Why do humans require this collective day of rest? A very interesting theory has been propounded by a contemporary rabbi that relates the concept of a day of rest to the building of the Tabernacle. After all, the building of the Tabernacle was an attempt to build the ultimate structure, the most perfect dwelling place for the presence of G-d. The Rabbi maintains that the primary source of “creativity” is, surprisingly, FRUSTRATION. What does this mean? If the horse and buggy go too slowly, we’re frustrated. This “frustration” leads to the creation of the internal combustion engine, the car, the bullet train, and the jet plane. Creativity is, in effect, a result of frustration.

Six days we labor, six days we’re obsessed with creativity. At the end of those six days, we’re left with a lot of creative, constructive work that we’ve done. But at the same time, because of the creativity, we’ve experienced a great deal of frustration. That negative “gook” collects in our bodies, in our souls, in our very essence. We have to get rid of it by having the Sabbath. Consequently, for Jews the definition of “work” is based on the 39 creative labors that were involved in the building of the perfect structure, the Tabernacle: weaving, planting, tanning, making fire and carrying. These are the labors that leave us with the sense of frustration.

There’s also an added benefit to the Sabbath, and that is that in our day and age, where there is so much emphasis on communication, people barely communicate! Despite the advances in technology, radio programs, T.V., satellite dishes, internet, cable television, cellular phones, the truth of the matter is that there’s significantly less communication today than ever before. The average parent speaks to their child no more than 12 minutes a day, while the average family watches 49 hours of television a week! I live across the street from Riverside Park in New York city, and I’ve noticed that there are two types of lovers who stroll in the park. Almost all the couples are plugged into a Walkman. If they’re truly in love, then they are plugged into the same Walkman and listen to the same program. If they’re not very much in love, they have separate Walkmen. It’s absurd! We don’t communicate! The Sabbath provides intimacy, intimacy without cellular phones, without the internet, without an answering machine. It’s an attempt to go back to a primordial state, to be able to communicate with one another in the most basic manner, face to face, eye to eye, word to word, without artificial interruption.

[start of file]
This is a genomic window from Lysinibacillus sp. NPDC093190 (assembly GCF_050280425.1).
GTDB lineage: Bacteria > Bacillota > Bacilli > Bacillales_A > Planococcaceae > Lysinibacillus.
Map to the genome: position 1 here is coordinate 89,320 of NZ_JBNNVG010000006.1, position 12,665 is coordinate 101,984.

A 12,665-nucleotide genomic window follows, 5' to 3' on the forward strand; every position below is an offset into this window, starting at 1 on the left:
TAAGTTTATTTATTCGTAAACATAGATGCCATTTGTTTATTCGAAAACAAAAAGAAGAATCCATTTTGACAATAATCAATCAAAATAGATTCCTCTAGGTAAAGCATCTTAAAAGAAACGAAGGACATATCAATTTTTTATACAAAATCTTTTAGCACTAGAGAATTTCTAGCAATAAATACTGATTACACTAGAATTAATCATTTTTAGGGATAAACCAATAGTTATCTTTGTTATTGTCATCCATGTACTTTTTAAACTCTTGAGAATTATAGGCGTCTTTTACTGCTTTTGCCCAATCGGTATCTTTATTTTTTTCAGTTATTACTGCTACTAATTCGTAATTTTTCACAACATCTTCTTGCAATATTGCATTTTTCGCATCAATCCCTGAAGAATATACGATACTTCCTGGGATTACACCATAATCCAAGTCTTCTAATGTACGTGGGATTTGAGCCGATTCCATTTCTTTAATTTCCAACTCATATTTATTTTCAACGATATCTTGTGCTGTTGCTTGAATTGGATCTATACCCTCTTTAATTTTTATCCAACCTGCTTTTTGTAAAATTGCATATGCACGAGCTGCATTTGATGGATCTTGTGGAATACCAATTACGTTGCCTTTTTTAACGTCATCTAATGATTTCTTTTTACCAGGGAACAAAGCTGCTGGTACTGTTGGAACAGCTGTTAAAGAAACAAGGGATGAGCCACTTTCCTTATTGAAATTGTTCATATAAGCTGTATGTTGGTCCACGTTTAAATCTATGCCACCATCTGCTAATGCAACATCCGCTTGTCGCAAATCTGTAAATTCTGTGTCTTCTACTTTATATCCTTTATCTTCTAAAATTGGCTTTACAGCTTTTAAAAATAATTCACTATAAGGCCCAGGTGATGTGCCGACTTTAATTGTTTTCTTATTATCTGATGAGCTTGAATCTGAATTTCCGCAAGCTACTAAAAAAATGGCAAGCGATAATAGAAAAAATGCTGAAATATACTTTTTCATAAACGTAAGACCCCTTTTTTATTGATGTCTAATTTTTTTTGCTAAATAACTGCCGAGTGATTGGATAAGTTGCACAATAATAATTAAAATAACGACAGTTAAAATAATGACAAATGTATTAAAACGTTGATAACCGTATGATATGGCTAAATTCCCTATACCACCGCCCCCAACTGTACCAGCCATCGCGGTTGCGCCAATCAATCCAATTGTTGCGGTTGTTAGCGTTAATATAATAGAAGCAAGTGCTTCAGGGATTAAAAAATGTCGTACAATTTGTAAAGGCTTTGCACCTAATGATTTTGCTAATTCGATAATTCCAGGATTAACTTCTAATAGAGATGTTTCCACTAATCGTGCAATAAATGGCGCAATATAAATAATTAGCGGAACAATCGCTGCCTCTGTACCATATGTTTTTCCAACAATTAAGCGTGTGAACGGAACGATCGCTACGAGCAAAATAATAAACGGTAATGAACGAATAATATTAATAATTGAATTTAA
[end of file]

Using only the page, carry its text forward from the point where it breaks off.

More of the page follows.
And that’s why the Torah speaks of the Sabbath as expressing both basic ideas: natural rest and freedom. Creativity ceases on the Sabbath day and we rest. But Shabbat, as the Ten Commandments in Deuteronomy 5:12-15 state, is also a liberation from slavery. And that’s, perhaps, why the verse in the opening of our portion Vayakhel, Exodus 35:2, concludes, “kol ha’oseh voh m’lacha yu’mat,” anyone who does this type of creative labor on the Sabbath shall surely die. No one is going to stone you. But, if you fail to benefit from that great island of tranquility, that oasis in time, the 25 hours of Sabbath, you’re killing yourself, you’re missing out on one of the most meaningful treasures that G-d has given the world.

Shabbat teaches us that “You can’t have quality time unless you have quantity time.”

I’d like to take this opportunity to invite all our listeners and readers to call 1(888) SHABBAT, and to sign up for “Shabbat Across America,” which will take place, with G-d’s help, this coming Friday night, March 23, 2001. We expect over 70,000 participants throughout North America. So call 1(888) SHABBAT, and sign up for a taste of Shabbat, a taste of the world to come.

May you be blessed.